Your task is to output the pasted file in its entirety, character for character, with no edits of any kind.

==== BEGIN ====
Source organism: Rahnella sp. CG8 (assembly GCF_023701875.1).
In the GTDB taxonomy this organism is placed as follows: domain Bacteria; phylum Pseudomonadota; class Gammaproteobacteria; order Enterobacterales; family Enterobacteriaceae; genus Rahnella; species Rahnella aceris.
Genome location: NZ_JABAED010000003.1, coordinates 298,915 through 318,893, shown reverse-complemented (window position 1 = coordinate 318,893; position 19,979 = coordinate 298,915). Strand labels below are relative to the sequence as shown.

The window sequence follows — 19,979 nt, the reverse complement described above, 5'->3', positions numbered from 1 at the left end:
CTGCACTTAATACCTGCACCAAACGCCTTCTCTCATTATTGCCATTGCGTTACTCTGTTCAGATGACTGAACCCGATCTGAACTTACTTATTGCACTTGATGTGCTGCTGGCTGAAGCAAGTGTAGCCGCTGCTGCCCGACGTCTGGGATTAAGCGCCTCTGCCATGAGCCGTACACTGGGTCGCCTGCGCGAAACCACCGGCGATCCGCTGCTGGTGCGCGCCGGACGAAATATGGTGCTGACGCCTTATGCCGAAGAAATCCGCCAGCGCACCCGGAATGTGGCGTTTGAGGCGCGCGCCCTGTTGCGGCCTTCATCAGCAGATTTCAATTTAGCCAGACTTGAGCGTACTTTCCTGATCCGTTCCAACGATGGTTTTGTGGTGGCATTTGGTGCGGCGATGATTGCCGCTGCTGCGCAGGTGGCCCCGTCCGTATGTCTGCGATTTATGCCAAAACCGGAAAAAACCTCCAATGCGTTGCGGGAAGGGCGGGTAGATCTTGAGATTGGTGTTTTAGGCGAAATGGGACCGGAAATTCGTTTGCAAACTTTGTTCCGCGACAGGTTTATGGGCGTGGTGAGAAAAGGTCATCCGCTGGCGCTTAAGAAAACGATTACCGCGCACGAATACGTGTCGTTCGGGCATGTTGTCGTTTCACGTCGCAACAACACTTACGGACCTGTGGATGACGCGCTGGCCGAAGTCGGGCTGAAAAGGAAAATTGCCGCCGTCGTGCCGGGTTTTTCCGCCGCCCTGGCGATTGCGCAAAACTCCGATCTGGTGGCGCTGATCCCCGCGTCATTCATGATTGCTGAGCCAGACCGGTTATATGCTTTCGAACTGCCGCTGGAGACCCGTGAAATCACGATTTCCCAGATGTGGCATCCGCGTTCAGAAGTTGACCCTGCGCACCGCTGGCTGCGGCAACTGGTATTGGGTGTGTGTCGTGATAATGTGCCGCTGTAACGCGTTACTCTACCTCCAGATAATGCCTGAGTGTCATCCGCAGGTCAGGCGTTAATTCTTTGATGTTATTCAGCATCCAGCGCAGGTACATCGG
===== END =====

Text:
Source organism: Rahnella sp. CG8 (assembly GCF_023701875.1).
In the GTDB taxonomy this organism is placed as follows: domain Bacteria; phylum Pseudomonadota; class Gammaproteobacteria; order Enterobacterales; family Enterobacteriaceae; genus Rahnella; species Rahnella aceris.
Genome location: NZ_JABAED010000003.1, coordinates 298,915 through 318,893, shown reverse-complemented (window position 1 = coordinate 318,893; position 19,979 = coordinate 298,915). Strand labels below are relative to the sequence as shown.

The window sequence follows — 19,979 nt, the reverse complement described above, 5'->3', positions numbered from 1 at the left end:
CTGCACTTAATACCTGCACCAAACGCCTTCTCTCATTATTGCCATTGCGTTACTCTGTTCAGATGACTGAACCCGATCTGAACTTACTTATTGCACTTGATGTGCTGCTGGCTGAAGCAAGTGTAGCCGCTGCTGCCCGACGTCTGGGATTAAGCGCCTCTGCCATGAGCCGTACACTGGGTCGCCTGCGCGAAACCACCGGCGATCCGCTGCTGGTGCGCGCCGGACGAAATATGGTGCTGACGCCTTATGCCGAAGAAATCCGCCAGCGCACCCGGAATGTGGCGTTTGAGGCGCGCGCCCTGTTGCGGCCTTCATCAGCAGATTTCAATTTAGCCAGACTTGAGCGTACTTTCCTGATCCGTTCCAACGATGGTTTTGTGGTGGCATTTGGTGCGGCGATGATTGCCGCTGCTGCGCAGGTGGCCCCGTCCGTATGTCTGCGATTTATGCCAAAACCGGAAAAAACCTCCAATGCGTTGCGGGAAGGGCGGGTAGATCTTGAGATTGGTGTTTTAGGCGAAATGGGACCGGAAATTCGTTTGCAAACTTTGTTCCGCGACAGGTTTATGGGCGTGGTGAGAAAAGGTCATCCGCTGGCGCTTAAGAAAACGATTACCGCGCACGAATACGTGTCGTTCGGGCATGTTGTCGTTTCACGTCGCAACAACACTTACGGACCTGTGGATGACGCGCTGGCCGAAGTCGGGCTGAAAAGGAAAATTGCCGCCGTCGTGCCGGGTTTTTCCGCCGCCCTGGCGATTGCGCAAAACTCCGATCTGGTGGCGCTGATCCCCGCGTCATTCATGATTGCTGAGCCAGACCGGTTATATGCTTTCGAACTGCCGCTGGAGACCCGTGAAATCACGATTTCCCAGATGTGGCATCCGCGTTCAGAAGTTGACCCTGCGCACCGCTGGCTGCGGCAACTGGTATTGGGTGTGTGTCGTGATAATGTGCCGCTGTAACGCGTTACTCTACCTCCAGATAATGCCTGAGTGTCATCCGCAGGTCAGGCGTTAATTCTTTGATGTTATTCAGCATCCAGCGCAGGTACATCGG